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Knowledge key in fight against skin cancer

Nikki Waldmann
Mesa Legend

NikkiNot only is Arizona known for the desert and hot weather, but it is also one of the top-rated states in America for greater risk of skin cancer development. In 2014, the American Cancer Society estimated that Arizona would have over 1,400 new cases of skin cancer. Skin cancer most often develops on skin exposed to the sun, but can also occur on areas of skin not ordinarily exposed to sunlight, the Mayo Clinic explained. This means that arms, legs, and the face can develop skin cancer, as well as a person’s back, palms of the hands, or scalp even if they have a full head of hair.

There are many different reasons one can develop skin cancer; family history being one of them. Morgan D. Davis, a current MCC/NAU CEP student on the local MCC SNA Council, and most recently voted SNAAz Board of Directors, states how much higher risk one could be for skin cancer if it is in one’s immediate family.  “In individuals that are at high risk those who have familial hereditary links such as their mother, grandmother, uncle, siblings, someone in their family that suffered from this disease they are automatically at a higher risk,” Davis said.The other reason comes from too much exposure to UV rays, or excessive sun exposure.

Going tanning might make one feel better about themselves, or make a person look better, but in the long run, that person is only doing more damage to their skin. Tanning beds have been linked to skin cancer — the use of tanning beds excessively before age 40 holds a greater risk of developing skin cancer, especially in women.  The best prevention methods are to always wear protective clothing, avoid tanning beds, and wear sunscreen during the day even when it’s cloudy.  It’s most important, though, to have as much knowledge as possible. “I knew there were different types of skin cancer, but I didn’t know how many or what caused each one. I think people should know the basic precautions of preventing skin cancer and skin disease,” said ASU graduate Wesley Mota.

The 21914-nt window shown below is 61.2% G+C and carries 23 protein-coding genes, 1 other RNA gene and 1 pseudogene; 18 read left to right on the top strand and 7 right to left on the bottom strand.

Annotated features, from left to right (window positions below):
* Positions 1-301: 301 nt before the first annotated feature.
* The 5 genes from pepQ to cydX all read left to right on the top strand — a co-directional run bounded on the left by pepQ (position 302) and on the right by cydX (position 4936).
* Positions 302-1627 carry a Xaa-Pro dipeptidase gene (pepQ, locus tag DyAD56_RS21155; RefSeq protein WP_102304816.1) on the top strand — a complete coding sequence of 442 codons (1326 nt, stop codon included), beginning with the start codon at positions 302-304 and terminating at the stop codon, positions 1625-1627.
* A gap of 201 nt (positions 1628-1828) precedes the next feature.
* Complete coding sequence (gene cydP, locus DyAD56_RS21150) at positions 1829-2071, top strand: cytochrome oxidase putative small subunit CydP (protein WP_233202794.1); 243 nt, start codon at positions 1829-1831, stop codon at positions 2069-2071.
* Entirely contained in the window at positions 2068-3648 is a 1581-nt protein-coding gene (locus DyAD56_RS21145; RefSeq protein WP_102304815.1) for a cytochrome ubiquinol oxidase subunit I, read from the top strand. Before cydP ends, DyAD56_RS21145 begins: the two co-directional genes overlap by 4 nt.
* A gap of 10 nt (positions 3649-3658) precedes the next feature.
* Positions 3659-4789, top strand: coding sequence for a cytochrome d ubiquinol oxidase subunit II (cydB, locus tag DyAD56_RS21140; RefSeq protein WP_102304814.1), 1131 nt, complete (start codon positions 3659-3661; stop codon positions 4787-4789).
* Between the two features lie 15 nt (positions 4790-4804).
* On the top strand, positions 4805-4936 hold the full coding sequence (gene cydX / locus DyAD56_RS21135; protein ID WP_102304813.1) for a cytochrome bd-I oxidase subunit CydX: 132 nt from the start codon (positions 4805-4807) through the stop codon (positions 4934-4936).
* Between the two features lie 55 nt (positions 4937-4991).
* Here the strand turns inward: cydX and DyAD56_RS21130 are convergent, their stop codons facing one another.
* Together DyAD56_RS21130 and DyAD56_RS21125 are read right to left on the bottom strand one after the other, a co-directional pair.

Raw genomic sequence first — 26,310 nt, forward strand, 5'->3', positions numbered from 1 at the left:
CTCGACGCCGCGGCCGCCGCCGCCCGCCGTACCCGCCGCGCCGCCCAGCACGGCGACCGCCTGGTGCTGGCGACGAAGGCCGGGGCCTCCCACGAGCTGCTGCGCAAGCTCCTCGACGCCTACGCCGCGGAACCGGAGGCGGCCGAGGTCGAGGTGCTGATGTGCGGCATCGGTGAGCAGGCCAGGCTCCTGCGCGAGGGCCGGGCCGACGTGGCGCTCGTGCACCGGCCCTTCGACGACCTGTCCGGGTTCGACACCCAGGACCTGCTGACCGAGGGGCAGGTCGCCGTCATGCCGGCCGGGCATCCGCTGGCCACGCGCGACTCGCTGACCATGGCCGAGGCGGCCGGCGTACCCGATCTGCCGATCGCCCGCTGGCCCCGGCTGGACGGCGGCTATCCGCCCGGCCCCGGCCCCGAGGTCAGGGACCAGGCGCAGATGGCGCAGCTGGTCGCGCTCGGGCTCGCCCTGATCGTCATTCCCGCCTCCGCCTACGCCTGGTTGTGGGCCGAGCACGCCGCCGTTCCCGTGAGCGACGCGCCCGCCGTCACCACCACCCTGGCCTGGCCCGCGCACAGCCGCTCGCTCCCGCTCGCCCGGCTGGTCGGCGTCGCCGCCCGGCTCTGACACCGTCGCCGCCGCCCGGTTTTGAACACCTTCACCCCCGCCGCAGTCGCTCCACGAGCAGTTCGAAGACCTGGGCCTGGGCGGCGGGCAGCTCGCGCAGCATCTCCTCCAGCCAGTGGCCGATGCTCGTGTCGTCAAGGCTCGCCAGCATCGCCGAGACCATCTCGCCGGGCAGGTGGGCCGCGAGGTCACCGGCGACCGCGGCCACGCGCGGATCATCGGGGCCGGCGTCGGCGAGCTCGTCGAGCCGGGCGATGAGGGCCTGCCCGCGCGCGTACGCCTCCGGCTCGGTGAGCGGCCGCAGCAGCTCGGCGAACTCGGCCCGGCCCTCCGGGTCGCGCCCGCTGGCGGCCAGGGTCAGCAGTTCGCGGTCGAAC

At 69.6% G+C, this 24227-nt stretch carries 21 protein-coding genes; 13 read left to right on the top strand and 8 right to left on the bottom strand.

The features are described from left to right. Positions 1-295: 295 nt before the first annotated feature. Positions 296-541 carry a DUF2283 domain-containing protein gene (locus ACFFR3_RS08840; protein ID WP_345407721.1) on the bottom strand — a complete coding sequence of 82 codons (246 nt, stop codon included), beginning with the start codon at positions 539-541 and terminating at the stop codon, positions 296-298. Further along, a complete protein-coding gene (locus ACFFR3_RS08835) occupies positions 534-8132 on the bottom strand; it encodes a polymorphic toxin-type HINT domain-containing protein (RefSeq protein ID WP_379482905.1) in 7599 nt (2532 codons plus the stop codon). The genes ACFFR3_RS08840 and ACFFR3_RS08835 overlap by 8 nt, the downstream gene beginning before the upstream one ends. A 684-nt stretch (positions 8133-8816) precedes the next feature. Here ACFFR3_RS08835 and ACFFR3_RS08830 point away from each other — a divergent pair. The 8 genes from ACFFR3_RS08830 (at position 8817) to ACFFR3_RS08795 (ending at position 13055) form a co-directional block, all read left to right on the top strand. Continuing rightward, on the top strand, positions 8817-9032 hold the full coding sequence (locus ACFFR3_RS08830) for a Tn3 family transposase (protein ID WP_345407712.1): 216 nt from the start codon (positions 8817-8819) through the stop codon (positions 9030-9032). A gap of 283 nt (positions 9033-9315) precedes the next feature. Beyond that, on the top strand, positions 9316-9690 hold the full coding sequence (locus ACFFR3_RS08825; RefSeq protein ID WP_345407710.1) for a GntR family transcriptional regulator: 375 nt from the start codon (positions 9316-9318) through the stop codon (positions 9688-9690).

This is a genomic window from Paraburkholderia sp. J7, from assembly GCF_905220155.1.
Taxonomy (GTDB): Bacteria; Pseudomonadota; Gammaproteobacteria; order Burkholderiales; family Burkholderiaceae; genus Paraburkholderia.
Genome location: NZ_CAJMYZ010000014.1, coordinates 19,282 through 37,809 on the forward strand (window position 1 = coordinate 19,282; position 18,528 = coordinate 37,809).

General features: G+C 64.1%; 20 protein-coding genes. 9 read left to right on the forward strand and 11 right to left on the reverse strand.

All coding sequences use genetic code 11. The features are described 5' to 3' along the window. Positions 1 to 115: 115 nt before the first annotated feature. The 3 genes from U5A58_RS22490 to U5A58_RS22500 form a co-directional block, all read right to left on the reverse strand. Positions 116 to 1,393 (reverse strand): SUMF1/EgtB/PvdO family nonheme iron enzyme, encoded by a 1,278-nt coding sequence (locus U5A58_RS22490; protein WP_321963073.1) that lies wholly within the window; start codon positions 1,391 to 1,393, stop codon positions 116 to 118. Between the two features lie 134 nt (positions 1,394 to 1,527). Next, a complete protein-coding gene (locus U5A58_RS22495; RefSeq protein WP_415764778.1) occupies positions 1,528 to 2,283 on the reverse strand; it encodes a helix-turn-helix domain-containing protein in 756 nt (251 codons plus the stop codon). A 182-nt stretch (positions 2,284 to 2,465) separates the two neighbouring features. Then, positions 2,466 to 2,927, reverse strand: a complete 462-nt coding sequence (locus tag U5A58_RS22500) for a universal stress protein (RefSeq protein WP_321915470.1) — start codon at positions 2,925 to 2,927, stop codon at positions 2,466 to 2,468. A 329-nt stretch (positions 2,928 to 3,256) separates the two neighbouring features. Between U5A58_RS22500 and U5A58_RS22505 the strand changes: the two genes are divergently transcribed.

Davis cannot stress enough the importance of knowing the signs of possible development of skin cancer and how to prevent it. “The number one thing is knowledge, you need to inform yourself. You need to go to the doctor, and need annual physical assessments once a year where the dermatologist checking each area of your skin, and you need to know what is normal for you and what is not, you need to be your number one advocate for your health,” Davis said. There are three major types of skin cancer: basal cell carcinoma, squamous cell carcinoma, and melanoma.

Basal cell carcinoma is the most common form of skin cancer, affecting approximately 2 million Americans each year according to the University of Arizona Cancer Center.  Squamous cell carcinoma is usually not life threatening, but if untreated it could spread to other parts of the body.
Melanoma is the most serious type of skin cancer.  Melanoma develops in the cells that produce melanin which are the cells that give skin its pigment.
Melanoma can develop anywhere on the body and when melanoma is not taken care of or removed early on it could lead to possible death.

There are many treatment options such as freezing the cancerous cells, surgically removing it, or even chemotherapy for the worst cases of skin cancer. Successful treatment all depends on what the dermatologist suggests for each person and how extensive the cancer is. Skin cancer could appear in many different forms like a pearly waxy bump, or red with some discoloration.
Even something as simple as a mole could be cancerous. Normal moles are usually brown or black and have a smooth surface, but when melanoma occurs in the skin, the mole could then become bumpy and uneven.

The key for proper skin care is to make a visit to the dermatologist at least once to twice a year to ensure that the skin is in good condition, with no skin cancer that has developed over the past year.

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These are archived stories from Mesa Legend editions before Fall 2018. See article for corresponding author.

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